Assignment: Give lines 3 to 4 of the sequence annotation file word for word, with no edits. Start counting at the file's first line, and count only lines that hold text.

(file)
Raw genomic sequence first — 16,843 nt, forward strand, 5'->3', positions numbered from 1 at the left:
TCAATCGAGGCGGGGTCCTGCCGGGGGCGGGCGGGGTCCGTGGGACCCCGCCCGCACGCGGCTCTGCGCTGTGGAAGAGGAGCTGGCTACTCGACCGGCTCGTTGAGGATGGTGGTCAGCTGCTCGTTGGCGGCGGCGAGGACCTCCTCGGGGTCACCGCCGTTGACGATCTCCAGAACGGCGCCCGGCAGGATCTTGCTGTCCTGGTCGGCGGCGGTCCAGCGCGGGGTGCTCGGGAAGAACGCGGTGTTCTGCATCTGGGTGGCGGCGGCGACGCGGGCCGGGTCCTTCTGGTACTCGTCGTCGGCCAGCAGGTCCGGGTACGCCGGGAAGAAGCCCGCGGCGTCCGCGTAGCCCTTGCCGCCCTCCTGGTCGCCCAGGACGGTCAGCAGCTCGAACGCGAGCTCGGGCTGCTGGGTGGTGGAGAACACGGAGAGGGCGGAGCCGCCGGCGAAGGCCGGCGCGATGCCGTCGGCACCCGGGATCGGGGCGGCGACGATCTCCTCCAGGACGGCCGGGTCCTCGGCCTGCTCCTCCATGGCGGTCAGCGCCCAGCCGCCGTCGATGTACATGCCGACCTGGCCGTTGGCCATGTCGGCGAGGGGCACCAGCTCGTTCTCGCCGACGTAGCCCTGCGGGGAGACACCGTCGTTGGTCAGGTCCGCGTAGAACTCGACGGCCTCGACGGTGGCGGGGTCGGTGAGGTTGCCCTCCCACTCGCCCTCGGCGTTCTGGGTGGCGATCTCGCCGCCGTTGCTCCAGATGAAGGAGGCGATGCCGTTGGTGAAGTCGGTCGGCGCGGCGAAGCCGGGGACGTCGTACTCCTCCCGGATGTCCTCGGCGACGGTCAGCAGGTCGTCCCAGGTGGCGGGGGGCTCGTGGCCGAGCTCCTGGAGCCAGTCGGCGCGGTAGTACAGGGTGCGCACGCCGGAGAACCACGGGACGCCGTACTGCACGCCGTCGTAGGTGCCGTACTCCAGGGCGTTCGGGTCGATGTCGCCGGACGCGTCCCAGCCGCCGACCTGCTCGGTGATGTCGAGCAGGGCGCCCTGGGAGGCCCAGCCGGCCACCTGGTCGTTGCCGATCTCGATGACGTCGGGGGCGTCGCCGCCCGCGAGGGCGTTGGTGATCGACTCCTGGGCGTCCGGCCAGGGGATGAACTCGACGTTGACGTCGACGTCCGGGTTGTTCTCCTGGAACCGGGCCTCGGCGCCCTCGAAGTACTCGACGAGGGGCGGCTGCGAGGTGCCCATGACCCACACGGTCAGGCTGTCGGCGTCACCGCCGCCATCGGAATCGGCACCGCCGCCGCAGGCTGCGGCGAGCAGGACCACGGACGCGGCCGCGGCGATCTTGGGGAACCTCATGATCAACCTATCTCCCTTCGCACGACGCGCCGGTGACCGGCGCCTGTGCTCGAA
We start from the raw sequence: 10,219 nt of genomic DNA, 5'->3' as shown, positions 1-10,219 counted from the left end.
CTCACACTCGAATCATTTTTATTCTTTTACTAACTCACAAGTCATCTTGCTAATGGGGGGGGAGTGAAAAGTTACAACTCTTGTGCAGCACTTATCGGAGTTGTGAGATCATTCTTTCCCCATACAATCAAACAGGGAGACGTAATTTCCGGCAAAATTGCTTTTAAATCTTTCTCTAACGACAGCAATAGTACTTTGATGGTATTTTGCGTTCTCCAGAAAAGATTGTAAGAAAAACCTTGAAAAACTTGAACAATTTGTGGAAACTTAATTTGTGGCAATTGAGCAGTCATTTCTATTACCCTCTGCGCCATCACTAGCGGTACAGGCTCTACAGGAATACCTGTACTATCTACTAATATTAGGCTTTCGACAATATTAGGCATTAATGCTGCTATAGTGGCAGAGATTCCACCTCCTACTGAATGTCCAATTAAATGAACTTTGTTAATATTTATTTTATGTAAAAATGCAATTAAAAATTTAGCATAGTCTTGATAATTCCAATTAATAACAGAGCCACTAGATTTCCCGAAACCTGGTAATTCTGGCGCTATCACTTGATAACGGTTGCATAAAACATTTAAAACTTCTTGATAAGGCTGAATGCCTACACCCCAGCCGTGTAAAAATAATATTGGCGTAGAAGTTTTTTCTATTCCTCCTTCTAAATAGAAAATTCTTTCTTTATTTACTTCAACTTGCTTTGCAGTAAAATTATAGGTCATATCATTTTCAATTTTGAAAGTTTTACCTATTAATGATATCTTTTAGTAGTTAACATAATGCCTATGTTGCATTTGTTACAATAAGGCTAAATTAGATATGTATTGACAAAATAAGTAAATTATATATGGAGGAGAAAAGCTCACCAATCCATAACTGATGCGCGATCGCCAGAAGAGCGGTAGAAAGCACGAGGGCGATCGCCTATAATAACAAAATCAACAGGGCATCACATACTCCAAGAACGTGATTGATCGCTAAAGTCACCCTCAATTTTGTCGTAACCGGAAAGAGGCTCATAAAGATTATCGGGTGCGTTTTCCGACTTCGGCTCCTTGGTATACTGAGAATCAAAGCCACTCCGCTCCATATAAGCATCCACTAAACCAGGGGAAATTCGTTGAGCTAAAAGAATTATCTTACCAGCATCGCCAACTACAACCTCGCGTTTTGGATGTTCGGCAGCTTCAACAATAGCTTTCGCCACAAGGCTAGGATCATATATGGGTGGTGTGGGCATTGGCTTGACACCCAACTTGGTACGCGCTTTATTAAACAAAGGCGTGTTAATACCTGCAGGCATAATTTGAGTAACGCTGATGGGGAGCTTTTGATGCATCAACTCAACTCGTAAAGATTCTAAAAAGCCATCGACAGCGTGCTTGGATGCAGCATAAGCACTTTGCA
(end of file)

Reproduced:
We start from the raw sequence: 10,219 nt of genomic DNA, 5'->3' as shown, positions 1-10,219 counted from the left end.
CTCACACTCGAATCATTTTTATTCTTTTACTAACTCACAAGTCATCTTGCTAATGGGGGGGGAGTGAAAAGTTACAACTCTTGTGCAGCACTTATCGGAGTTGTGAGATCATTCTTTCCCCATACAATCAAACAGGGAGACGTAATTTCCGGCAAAATTGCTTTTAAATCTTTCTCTAACGACAGCAATAGTACTTTGATGGTATTTTGCGTTCTCCAGAAAAGATTGTAAGAAAAACCTTGAAAAACTTGAACAATTTGTGGAAACTTAATTTGTGGCAATTGAGCAGTCATTTCTATTACCCTCTGCGCCATCACTAGCGGTACAGGCTCTACAGGAATACCTGTACTATCTACTAATATTAGGCTTTCGACAATATTAGGCATTAATGCTGCTATAGTGGCAGAGATTCCACCTCCTACTGAATGTCCAATTAAATGAACTTTGTTAATATTTATTTTATGTAAAAATGCAATTAAAAATTTAGCATAGTCTTGATAATTCCAATTAATAACAGAGCCACTAGATTTCCCGAAACCTGGTAATTCTGGCGCTATCACTTGATAACGGTTGCATAAAACATTTAAAACTTCTTGATAAGGCTGAATGCCTACACCCCAGCCGTGTAAAAATAATATTGGCGTAGAAGTTTTTTCTATTCCTCCTTCTAAATAGAAAATTCTTTCTTTATTTACTTCAACTTGCTTTGCAGTAAAATTATAGGTCATATCATTTTCAATTTTGAAAGTTTTACCTATTAATGATATCTTTTAGTAGTTAACATAATGCCTATGTTGCATTTGTTACAATAAGGCTAAATTAGATATGTATTGACAAAATAAGTAAATTATATATGGAGGAGAAAAGCTCACCAATCCATAACTGATGCGCGATCGCCAGAAGAGCGGTAGAAAGCACGAGGGCGATCGCCTATAATAACAAAATCAACAGGGCATCACATACTCCAAGAACGTGATTGATCGCTAAAGTCACCCTCAATTTTGTCGTAACCGGAAAGAGGCTCATAAAGATTATCGGGTGCGTTTTCCGACTTCGGCTCCTTGGTATACTGAGAATCAAAGCCACTCCGCTCCATATAAGCATCCACTAAACCAGGGGAAATTCGTTGAGCTAAAAGAATTATCTTACCAGCATCGCCAACTACAACCTCGCGTTTTGGATGTTCGGCAGCTTCAACAATAGCTTTCGCCACAAGGCTAGGATCATATATGGGTGGTGTGGGCATTGGCTTGACACCCAACTTGGTACGCGCTTTATTAAACAAAGGCGTGTTAATACCTGCAGGCATAATTTGAGTAACGCTGATGGGGAGCTTTTGATGCATCAACTCAACTCGTAAAGATTCTAAAAAGCCATCGACAGCGTGCTTGGATGCAGCATAAGCACTTTGCA